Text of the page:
In the past ten years, women have become more active participants in Singapore’s labour force. What is interesting to note, though, is that participation takes a hit when women reach their 30s and 40s. There are five per cent fewer women in the workforce than men in the 40s age group. The reason? Women spend these years focusing on their families.
This change in focus becomes clearer when we look at those who decided to stop working. Of those not employed, around 81 per cent are not looking to rejoin the workforce. Based on the Ministry of Manpower’s Labour Force Survey in 2018, the most common reason was childcare (56.5 per cent of respondents).
However, the trend is shifting. More and more, women want to–and believe they can–dedicate time to building both their careers and their families. The pandemic’s global experiment with flexible working has proven that it’s possible. Enhanced maternity benefits and parental leaves have also helped women keep their jobs and families intact. Coupled with the growing size and influence of women in the labour force, businesses and the government will need to rethink how to shape policy to better support working women.
The state of working women
Today, women are getting married and having children at a later age than previous generations. This means they have more financial stability before starting a family. It also means that their professional responsibilities are generally bigger and more demanding at the moment that they choose to have kids. This creates an inner tug-of-war for women, one that is difficult to resolve. How can you balance managing a home and managing a job?
It’s not just the internal struggle. Women need to fight against perceptions in the workplace, too. It’s not uncommon to hear female employees keeping pregnancies a secret because they think it will affect their prospects for advancement or promotion. Women often fear that their being a mum leads people to think they won’t be as available for important, high-profile projects. While a ‘mummy track’ exists in the corporate world, not every mother wants to be on that track.
Even if one gets to avoid the mummy track and goes about business as usual, there are moments when a mother needs to take time off for a child-related emergency. Leaving early to fetch the kids or taking time off is often met with some judgment from colleagues, whether real or perceived. This has implications on employee well-being, motivation, and productivity.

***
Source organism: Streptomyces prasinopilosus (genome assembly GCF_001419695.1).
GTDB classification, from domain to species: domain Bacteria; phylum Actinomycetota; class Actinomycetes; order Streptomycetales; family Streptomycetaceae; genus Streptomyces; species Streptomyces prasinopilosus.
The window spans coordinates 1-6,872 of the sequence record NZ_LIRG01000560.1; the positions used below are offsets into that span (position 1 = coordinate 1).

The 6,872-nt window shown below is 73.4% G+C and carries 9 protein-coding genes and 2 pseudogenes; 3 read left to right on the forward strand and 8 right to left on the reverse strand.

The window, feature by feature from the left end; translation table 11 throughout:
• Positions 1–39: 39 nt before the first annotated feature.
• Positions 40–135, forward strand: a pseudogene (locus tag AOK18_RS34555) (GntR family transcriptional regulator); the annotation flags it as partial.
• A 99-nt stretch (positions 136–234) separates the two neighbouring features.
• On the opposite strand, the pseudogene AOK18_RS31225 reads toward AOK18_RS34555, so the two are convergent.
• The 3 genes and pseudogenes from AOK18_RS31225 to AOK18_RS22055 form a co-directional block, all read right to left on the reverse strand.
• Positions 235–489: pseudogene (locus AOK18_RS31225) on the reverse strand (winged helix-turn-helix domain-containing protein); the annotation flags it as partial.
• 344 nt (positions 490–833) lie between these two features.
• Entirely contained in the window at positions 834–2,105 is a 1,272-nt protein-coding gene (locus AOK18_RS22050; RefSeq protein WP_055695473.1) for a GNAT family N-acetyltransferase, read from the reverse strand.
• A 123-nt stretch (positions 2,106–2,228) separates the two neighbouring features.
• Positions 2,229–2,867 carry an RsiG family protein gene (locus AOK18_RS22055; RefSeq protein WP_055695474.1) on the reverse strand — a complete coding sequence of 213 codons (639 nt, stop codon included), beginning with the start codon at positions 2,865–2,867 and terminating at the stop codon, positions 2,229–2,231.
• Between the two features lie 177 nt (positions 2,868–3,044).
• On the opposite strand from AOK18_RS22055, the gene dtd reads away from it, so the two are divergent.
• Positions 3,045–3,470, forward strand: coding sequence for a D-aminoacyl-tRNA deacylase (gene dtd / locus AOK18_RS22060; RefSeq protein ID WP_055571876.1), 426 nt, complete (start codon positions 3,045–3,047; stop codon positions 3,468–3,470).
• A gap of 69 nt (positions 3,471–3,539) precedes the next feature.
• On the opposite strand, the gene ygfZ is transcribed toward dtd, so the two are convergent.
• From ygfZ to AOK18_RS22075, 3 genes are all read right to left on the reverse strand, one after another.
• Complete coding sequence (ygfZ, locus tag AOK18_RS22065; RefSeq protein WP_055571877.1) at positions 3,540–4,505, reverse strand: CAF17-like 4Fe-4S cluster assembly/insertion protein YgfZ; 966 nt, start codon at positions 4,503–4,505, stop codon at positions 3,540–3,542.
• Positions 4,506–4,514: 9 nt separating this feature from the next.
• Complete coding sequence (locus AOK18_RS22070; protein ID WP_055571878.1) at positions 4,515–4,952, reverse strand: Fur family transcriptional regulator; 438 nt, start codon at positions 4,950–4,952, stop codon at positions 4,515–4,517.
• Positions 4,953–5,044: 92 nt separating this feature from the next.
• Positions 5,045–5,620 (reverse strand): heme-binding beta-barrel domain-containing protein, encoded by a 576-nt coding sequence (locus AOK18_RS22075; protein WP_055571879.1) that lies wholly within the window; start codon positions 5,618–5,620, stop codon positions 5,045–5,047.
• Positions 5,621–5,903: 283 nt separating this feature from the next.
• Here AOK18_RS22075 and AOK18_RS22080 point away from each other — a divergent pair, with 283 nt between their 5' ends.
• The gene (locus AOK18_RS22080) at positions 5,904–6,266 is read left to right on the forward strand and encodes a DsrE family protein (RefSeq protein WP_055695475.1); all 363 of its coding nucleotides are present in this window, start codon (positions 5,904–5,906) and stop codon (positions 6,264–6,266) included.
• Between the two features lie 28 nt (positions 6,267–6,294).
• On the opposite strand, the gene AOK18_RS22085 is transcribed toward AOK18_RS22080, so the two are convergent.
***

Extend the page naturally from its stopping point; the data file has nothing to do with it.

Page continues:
A woman’s decision to have children and continue working also has real-world financial implications. Similar to labour force participation rates, a gender pay gap surfaces around the age women start bearing children. According to the MOM, this pay gap appears in the 30s, and often continues for the rest of a working woman’s life.
Conditions are even worse for mums that choose to take a break and leave the workforce for a while. While finding a job after a sabbatical is already tough, reentering the labour market as a mum proves to be extra challenging. Anecdotal evidence points towards a wariness of employers towards hiring mothers, as they think mums will continually take time off work using childcare leave. By law, mothers are entitled to take these days off, but some managers don’t necessarily like it. Having a CV gap also brings about a harder pay gap to overcome.
Even entrepreneurship takes a hit. Women make up just a little over a quarter of all business owners in Singapore. While there are more male entrepreneurs now than there were in previous years, the number of new female entrepreneurs have been dropping yearly.
All these factors surrounding women in the workforce trickle down into a well-documented reality–only one-third of all business leadership roles in the country are held by women.
Women present unrealised potential
With all the abovementioned hurdles, it’s no surprise that there are fewer women than men in the workplace. But not having women in the workforce and running businesses is creating a lost opportunity.
According to a McKinsey Global Institute research, getting more women into the workforce can mean a net growth of S$26 billion to the country’s GDP. If the country gets as many female-owned businesses as male-owned businesses, Singapore can see as much as S$95 billion more in its economy. Getting more women working and running businesses presents huge economic potential, one whose effects will trickle down to all levels of society.
It’s essential to get women to work and bring them into positions that can make a difference. The same report from McKinsey has shown that diverse management teams tend to outperform on profitability and value creation. Companies in the top 25 per cent when it comes to gender-diverse executive teams tend to have above-average profitability compared to the bottom 25 per cent. These leading companies also have better earnings compared to peers. All these differences are especially pronounced when supported by strong female participation in the labour force.
The numbers back it up – supporting female workers and entrepreneurs results in greater value creation across the entire economy and society. So how do we get there?
Bridging the expectation-reality gap
One reason why women in Singapore struggle to become more active in the workforce is due to traditional Asian beliefs about gender roles. Women are often expected to take care of domestic matters first, then professional matters second.